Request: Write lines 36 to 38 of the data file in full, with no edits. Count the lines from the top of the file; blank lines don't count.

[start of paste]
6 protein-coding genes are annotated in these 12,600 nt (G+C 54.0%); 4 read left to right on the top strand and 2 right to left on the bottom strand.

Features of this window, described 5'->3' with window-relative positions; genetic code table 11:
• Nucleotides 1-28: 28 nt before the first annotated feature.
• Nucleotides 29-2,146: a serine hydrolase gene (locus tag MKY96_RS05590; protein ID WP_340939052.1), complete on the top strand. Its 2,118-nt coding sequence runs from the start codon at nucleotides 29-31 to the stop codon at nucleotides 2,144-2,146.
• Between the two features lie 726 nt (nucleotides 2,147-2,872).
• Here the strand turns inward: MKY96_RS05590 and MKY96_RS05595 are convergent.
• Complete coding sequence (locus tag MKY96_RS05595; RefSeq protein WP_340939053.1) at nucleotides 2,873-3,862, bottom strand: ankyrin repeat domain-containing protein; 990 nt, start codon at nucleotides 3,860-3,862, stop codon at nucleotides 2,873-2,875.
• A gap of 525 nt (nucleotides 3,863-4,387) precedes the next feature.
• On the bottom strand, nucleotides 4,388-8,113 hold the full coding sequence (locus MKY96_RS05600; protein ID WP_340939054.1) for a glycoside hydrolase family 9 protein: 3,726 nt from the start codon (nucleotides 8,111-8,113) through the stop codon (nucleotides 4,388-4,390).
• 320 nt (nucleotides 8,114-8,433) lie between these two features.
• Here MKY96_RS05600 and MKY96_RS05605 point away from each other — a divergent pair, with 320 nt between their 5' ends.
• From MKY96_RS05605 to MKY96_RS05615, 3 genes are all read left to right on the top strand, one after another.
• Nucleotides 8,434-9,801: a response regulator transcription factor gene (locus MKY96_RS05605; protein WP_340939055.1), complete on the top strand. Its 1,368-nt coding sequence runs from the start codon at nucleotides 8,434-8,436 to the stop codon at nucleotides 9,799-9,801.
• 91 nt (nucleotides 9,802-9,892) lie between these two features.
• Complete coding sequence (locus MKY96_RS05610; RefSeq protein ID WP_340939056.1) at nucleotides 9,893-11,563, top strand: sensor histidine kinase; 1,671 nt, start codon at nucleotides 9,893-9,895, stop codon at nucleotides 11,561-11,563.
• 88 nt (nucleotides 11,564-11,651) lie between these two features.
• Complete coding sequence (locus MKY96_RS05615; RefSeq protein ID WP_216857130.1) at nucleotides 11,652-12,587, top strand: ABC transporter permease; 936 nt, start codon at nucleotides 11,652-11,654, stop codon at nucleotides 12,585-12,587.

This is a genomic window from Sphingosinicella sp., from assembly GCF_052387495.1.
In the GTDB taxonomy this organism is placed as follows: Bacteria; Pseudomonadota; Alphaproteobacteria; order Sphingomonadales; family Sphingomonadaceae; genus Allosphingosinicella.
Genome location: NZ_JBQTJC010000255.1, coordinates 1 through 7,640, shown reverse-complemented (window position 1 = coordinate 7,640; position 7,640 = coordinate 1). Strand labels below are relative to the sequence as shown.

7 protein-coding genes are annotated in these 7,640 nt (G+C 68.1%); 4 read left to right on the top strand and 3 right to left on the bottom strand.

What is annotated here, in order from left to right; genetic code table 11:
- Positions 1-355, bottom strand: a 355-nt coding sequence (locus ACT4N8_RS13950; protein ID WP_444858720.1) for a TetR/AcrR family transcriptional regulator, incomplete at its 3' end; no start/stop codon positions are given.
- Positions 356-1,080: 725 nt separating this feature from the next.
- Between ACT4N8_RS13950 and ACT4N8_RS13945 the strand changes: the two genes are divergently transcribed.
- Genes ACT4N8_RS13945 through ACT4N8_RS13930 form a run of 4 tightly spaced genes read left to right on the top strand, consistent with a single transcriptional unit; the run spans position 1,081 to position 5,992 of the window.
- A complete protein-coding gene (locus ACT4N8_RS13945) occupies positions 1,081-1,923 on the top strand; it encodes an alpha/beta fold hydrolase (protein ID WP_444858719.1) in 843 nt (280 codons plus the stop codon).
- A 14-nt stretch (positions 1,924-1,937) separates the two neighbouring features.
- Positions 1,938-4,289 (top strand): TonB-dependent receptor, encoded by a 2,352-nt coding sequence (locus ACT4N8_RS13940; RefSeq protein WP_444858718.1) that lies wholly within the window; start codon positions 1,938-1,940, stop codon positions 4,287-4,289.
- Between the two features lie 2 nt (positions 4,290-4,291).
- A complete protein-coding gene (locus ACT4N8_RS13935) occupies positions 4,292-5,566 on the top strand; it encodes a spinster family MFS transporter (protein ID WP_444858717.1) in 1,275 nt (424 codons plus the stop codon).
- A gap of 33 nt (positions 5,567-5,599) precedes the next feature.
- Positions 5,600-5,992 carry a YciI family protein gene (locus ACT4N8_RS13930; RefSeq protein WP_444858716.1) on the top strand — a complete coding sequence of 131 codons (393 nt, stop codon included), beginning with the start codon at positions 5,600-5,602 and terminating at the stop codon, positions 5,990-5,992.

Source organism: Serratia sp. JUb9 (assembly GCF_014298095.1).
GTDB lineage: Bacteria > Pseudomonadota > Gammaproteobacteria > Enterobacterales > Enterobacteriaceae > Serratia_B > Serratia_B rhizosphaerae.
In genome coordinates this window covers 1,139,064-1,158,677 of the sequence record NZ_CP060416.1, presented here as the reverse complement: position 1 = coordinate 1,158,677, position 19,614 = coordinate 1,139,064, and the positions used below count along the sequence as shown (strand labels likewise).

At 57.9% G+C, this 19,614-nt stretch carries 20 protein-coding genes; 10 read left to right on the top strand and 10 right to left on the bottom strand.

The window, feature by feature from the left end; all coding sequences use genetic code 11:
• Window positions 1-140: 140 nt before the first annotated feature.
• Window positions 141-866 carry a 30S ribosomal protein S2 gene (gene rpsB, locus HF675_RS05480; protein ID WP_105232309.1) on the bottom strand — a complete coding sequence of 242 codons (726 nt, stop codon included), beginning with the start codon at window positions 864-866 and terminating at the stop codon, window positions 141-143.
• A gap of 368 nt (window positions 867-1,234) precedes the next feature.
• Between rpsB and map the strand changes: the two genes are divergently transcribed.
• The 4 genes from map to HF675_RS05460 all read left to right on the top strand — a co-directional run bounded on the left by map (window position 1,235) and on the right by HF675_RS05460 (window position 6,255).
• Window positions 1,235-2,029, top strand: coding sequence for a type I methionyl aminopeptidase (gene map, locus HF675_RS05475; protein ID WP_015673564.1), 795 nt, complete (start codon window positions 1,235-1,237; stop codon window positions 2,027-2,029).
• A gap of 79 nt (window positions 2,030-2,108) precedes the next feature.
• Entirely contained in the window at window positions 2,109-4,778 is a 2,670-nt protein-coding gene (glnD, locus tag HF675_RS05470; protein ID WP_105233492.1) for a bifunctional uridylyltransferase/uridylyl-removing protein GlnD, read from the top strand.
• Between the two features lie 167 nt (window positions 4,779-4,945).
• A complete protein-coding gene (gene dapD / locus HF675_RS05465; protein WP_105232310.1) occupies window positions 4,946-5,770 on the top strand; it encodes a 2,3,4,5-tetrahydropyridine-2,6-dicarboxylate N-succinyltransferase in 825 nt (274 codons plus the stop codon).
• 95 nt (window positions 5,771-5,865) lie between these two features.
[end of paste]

In genome coordinates this window covers 1,139,064-1,158,677 of the sequence record NZ_CP060416.1, presented here as the reverse complement: position 1 = coordinate 1,158,677, position 19,614 = coordinate 1,139,064, and the positions used below count along the sequence as shown (strand labels likewise).

At 57.9% G+C, this 19,614-nt stretch carries 20 protein-coding genes; 10 read left to right on the top strand and 10 right to left on the bottom strand.

The window, feature by feature from the left end; all coding sequences use genetic code 11: